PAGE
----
I got frustrated trying to get these pics into any semblance of order, so just enjoy in chaos!And I'm just going to finally post this or it will sit in the draft folder forever!

This first picture is of one of the tour guys at the PCC (Polynesian Cultural Center) in Laie. This is run by The LDS church, and staffed specifically by students at BYU Hawaii. It has many different villages that teach about the culture and give experiences from many islands of Polynesia, including but not limited to Samoa, Tahiti, Aoatoroa (New Zealand), Fiji, Hawaii, and Tonga. This guy was from Samoa. He was HILARIOUS. He taught us how to open a coconut, get at the flesh, make coconut milk, and start a fire with the coconut hair. It was pretty amazing (plus funny). He also taught the word for fire in about ten languages.
I can't remember which village this experience was part of...but we got to weave a toy fish . This lady was amazing. While she sat there waiting for people to teach she would weave all kinds of different things and her fingers would FLY.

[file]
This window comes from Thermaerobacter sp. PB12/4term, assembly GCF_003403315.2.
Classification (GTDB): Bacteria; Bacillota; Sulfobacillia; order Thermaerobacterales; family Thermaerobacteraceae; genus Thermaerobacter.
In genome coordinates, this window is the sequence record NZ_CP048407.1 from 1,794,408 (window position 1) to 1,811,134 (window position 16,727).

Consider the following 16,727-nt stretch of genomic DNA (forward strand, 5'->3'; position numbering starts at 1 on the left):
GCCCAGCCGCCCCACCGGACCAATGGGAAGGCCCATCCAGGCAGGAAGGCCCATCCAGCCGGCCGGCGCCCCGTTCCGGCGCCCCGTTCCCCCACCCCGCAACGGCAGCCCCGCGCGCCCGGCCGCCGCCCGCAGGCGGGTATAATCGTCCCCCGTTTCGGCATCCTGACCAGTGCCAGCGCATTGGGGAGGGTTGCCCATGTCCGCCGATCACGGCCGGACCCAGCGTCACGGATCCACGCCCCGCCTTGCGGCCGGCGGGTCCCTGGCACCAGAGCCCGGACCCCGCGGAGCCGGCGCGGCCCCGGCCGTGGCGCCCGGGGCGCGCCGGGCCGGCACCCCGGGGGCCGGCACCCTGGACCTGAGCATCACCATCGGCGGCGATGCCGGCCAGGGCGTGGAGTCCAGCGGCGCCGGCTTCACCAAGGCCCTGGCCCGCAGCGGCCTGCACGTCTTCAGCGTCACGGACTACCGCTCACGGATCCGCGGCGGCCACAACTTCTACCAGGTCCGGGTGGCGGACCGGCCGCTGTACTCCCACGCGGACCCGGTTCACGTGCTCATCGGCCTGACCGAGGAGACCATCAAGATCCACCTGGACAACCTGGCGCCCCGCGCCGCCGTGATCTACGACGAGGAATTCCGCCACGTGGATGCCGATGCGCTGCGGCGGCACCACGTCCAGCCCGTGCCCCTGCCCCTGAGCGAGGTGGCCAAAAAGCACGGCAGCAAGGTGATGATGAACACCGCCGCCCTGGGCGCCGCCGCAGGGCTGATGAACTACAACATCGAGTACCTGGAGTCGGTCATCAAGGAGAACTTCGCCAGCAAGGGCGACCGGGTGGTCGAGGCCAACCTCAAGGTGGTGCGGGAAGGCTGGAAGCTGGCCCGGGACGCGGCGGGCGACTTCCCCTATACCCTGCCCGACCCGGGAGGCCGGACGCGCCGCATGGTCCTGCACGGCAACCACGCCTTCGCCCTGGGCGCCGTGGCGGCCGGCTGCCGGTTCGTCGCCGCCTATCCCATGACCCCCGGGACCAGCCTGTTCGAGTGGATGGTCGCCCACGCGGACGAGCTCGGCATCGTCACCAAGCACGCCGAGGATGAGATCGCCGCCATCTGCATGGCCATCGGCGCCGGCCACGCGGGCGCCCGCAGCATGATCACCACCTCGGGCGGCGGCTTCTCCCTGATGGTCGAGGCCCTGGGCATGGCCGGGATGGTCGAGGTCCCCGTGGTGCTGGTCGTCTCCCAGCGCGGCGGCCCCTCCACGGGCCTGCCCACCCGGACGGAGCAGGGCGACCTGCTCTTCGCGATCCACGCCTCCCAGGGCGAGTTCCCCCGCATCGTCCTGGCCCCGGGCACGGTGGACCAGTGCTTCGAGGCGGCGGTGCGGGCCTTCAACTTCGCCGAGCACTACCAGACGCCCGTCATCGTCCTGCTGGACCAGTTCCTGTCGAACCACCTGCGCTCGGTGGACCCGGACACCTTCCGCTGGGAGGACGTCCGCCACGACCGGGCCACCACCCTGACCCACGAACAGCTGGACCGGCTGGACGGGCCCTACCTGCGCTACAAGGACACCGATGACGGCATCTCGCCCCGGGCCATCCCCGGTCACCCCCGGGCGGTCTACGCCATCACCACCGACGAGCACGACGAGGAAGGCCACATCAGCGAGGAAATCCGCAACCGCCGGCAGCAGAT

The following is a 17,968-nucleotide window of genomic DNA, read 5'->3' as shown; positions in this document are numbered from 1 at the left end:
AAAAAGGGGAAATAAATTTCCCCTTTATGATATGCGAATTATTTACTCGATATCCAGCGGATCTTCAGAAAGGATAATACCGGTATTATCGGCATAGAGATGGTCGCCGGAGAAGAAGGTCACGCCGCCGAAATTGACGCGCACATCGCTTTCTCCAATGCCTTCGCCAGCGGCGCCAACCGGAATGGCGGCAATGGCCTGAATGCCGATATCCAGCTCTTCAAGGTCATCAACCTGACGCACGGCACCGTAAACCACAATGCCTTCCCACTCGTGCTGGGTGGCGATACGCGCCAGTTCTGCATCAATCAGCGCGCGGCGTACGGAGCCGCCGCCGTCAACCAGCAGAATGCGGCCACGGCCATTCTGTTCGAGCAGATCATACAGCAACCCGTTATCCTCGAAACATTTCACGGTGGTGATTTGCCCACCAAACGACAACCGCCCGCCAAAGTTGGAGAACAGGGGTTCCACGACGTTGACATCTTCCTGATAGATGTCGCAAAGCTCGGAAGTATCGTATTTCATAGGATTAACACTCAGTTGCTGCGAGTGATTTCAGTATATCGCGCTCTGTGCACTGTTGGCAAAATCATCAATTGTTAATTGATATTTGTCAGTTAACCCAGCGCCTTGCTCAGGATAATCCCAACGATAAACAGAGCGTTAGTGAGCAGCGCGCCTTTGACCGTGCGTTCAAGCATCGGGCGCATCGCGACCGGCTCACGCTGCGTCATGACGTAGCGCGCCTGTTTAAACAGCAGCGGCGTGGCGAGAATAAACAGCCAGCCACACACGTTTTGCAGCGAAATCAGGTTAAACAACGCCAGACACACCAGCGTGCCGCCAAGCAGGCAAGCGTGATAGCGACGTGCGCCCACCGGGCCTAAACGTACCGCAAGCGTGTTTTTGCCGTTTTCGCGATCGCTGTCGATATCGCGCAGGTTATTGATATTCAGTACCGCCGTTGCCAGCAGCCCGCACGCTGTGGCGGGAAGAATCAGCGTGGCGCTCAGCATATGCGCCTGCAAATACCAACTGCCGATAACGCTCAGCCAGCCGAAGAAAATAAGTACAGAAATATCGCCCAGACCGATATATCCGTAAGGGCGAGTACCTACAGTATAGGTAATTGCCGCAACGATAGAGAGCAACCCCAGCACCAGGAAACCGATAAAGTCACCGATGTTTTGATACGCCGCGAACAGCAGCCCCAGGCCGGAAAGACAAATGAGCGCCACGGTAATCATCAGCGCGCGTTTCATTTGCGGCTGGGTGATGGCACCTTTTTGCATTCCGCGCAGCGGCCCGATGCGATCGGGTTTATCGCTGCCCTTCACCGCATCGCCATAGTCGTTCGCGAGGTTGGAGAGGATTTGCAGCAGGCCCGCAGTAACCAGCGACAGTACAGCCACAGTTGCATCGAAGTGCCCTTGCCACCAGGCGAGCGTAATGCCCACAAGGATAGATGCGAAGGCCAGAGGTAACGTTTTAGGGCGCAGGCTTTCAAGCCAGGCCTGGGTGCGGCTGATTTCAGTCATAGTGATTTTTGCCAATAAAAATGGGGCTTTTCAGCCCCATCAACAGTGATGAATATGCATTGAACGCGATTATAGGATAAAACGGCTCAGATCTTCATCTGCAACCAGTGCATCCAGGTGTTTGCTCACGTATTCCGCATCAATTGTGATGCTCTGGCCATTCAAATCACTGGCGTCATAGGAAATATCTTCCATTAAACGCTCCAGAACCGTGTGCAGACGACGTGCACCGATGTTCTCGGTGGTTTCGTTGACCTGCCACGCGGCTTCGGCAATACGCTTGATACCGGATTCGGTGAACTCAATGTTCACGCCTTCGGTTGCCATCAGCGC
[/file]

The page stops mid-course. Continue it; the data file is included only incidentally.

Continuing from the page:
This picture was taken from somewhere along the North Shore.

We found "Turtle Beach" pretty much by accident, even though it was one of the places we wanted to see. We had been snorkeling all day at different places along the North Shore. When we finished up for the day we ran into another couple who asked about some good places to snorkel. We told them where we had been, and then they asked if we wanted to see some sea turtles, and where they were. So we changed and found this beach (which we had passed earlier in the day during a downpour). There were two large male turtles on the beach and some smaller ones in the surf.I think this first one was named Tripod (he was missing a hind flipper, taken by a shark, they thought.)
This was our favorite place to snorkel on the island: Shark's Cove. It was amazing the amount and variety of sea life we saw here. We even saw a little sea turtle swimming around (it was tiny compared to the ones we saw that evening.)